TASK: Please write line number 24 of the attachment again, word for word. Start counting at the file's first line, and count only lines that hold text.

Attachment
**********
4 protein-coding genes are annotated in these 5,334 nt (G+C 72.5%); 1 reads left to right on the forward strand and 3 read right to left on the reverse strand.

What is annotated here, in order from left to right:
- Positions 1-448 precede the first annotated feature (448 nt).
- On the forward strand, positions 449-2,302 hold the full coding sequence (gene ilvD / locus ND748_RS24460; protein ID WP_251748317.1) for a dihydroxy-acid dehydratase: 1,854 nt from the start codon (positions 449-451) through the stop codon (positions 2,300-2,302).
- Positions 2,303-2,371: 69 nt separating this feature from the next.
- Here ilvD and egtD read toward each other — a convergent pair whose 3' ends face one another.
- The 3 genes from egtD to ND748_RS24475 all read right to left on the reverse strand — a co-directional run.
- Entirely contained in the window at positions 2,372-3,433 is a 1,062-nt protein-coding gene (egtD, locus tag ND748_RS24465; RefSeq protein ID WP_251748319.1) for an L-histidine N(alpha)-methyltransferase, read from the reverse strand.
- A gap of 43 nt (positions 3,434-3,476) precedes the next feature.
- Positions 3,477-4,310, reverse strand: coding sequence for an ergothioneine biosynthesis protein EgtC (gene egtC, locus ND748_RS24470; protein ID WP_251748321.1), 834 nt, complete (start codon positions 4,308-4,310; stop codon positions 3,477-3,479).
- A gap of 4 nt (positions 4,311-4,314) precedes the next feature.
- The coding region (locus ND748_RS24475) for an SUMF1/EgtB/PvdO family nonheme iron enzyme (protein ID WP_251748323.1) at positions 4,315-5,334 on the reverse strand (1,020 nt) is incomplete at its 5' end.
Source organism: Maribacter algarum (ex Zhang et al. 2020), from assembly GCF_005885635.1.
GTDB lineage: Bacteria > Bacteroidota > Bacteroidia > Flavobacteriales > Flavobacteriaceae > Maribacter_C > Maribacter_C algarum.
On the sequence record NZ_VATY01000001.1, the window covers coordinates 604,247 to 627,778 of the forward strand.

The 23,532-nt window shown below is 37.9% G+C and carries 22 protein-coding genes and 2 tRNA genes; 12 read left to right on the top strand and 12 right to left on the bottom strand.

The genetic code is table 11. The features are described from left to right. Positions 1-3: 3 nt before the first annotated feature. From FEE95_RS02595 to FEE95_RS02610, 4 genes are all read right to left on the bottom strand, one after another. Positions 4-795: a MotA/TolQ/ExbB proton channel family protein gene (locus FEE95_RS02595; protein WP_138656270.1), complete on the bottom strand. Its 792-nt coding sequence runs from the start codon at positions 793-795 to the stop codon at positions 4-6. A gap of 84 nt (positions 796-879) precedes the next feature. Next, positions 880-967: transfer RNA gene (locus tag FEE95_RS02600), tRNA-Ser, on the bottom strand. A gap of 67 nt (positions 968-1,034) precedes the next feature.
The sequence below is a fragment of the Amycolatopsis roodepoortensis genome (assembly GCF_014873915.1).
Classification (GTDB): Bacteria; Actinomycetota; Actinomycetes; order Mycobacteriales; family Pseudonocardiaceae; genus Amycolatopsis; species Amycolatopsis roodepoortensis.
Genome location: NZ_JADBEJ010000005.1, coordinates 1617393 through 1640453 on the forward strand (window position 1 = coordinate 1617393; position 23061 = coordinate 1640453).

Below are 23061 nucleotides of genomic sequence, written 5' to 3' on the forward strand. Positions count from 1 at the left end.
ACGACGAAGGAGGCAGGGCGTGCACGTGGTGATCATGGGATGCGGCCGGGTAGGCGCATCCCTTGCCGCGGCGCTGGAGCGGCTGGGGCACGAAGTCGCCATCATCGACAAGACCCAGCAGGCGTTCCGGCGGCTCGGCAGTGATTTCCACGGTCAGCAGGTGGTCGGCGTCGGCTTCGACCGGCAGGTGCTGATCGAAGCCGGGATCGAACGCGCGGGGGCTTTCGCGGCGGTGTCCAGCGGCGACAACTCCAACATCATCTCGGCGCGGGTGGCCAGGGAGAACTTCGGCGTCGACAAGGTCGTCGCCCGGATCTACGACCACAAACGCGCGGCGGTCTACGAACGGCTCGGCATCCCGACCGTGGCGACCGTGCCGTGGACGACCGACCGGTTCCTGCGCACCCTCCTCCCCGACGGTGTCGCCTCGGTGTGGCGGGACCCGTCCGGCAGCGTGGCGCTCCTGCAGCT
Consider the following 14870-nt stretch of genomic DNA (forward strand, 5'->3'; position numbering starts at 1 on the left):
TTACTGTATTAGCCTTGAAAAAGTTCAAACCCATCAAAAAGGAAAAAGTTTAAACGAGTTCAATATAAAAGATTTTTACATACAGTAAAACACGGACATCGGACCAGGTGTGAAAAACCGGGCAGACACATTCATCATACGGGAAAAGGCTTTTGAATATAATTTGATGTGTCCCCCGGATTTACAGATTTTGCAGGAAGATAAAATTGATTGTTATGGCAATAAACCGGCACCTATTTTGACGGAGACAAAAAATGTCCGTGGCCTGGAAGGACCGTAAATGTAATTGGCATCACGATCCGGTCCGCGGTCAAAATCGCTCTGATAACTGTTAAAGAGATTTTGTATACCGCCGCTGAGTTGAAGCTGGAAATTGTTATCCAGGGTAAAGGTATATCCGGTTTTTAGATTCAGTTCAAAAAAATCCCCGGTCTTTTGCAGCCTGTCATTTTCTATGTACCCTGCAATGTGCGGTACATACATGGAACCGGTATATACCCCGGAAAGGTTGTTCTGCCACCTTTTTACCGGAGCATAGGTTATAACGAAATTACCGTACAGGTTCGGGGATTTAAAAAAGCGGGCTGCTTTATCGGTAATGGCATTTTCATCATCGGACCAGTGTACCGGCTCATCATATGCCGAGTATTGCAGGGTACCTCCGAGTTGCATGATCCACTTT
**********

TTACTGTATTAGCCTTGAAAAAGTTCAAACCCATCAAAAAGGAAAAAGTTTAAACGAGTTCAATATAAAAGATTTTTACATACAGTAAAACACGGACATCGGACCAGGTGTGAAAAACCGGGCAGACACATTCATCATACGGGAAAAGGCTTTTGAATATAATTTGATGTGTCCCCCGGATTTACAGATTTTGCAGGAAGATAAAATTGATTGTTATGGCAATAAACCGGCACCTATTTTGACGGAGACAAAAAATGTCCGTGGCCTGGAAGGACCGTAAATGTAATTGGCATCACGATCCGGTCCGCGGTCAAAATCGCTCTGATAACTGTTAAAGAGATTTTGTATACCGCCGCTGAGTTGAAGCTGGAAATTGTTATCCAGGGTAAAGGTATATCCGGTTTTTAGATTCAGTTCAAAAAAATCCCCGGTCTTTTGCAGCCTGTCATTTTCTATGTACCCTGCAATGTGCGGTACATACATGGAACCGGTATATACCCCGGAAAGGTTGTTCTGCCACCTTTTTACCGGAGCATAGGTTATAACGAAATTACCGTACAGGTTCGGGGATTTAAAAAAGCGGGCTGCTTTATCGGTAATGGCATTTTCATCATCGGACCAGTGTACCGGCTCATCATATGCCGAGTATTGCAGGGTACCTCCGAGTTGCATGATCCACTTT